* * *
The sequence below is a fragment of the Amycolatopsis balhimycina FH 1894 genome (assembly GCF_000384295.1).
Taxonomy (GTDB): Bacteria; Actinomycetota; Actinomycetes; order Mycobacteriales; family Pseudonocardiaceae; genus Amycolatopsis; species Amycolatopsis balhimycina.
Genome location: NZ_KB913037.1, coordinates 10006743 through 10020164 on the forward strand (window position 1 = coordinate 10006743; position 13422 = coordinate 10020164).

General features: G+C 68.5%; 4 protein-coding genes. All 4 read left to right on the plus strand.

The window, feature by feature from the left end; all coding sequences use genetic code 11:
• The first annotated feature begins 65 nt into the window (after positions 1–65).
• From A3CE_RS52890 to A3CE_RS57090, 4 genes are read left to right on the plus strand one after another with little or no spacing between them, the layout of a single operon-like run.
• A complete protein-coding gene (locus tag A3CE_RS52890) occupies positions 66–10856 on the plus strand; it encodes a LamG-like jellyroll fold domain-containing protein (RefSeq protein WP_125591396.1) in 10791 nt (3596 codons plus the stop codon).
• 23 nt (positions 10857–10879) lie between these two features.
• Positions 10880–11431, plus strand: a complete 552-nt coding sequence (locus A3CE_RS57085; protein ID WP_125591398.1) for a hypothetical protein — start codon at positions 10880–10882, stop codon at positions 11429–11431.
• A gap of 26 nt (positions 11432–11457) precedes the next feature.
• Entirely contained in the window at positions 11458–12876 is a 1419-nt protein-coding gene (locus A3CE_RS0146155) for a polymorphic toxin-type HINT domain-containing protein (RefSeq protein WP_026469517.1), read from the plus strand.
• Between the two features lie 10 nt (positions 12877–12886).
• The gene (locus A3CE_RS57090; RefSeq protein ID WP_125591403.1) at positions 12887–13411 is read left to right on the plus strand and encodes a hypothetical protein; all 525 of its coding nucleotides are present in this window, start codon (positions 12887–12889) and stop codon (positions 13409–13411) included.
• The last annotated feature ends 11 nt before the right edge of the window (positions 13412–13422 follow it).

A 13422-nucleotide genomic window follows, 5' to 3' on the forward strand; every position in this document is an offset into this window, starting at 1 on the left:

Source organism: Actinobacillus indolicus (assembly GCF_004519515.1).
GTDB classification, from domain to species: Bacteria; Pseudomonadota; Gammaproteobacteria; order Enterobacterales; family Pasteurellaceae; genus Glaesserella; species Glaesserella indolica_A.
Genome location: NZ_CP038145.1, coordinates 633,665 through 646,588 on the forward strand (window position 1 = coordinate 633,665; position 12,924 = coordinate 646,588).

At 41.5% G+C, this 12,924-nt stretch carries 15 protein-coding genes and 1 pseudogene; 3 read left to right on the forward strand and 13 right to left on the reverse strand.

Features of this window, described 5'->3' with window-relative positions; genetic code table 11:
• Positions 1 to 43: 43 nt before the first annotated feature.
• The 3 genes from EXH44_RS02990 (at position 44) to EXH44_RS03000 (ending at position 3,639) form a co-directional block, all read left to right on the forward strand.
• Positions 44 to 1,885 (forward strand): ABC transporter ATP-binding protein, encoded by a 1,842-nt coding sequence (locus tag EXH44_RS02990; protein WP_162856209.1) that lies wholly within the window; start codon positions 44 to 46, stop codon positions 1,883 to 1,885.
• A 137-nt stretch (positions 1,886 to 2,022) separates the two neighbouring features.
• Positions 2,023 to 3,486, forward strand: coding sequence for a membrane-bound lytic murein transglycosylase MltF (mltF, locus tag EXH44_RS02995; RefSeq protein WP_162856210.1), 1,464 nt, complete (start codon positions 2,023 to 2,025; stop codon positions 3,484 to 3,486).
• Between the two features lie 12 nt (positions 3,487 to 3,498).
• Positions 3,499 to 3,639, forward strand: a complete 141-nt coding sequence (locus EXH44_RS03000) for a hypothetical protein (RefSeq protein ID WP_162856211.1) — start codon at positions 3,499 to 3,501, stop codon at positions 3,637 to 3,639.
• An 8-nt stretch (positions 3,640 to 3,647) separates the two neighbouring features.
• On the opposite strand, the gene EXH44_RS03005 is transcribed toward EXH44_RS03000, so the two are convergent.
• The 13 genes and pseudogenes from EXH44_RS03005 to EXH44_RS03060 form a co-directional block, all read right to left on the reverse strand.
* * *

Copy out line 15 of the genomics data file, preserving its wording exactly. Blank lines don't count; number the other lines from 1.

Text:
• The last annotated feature ends 11 nt before the right edge of the window (positions 13412–13422 follow it).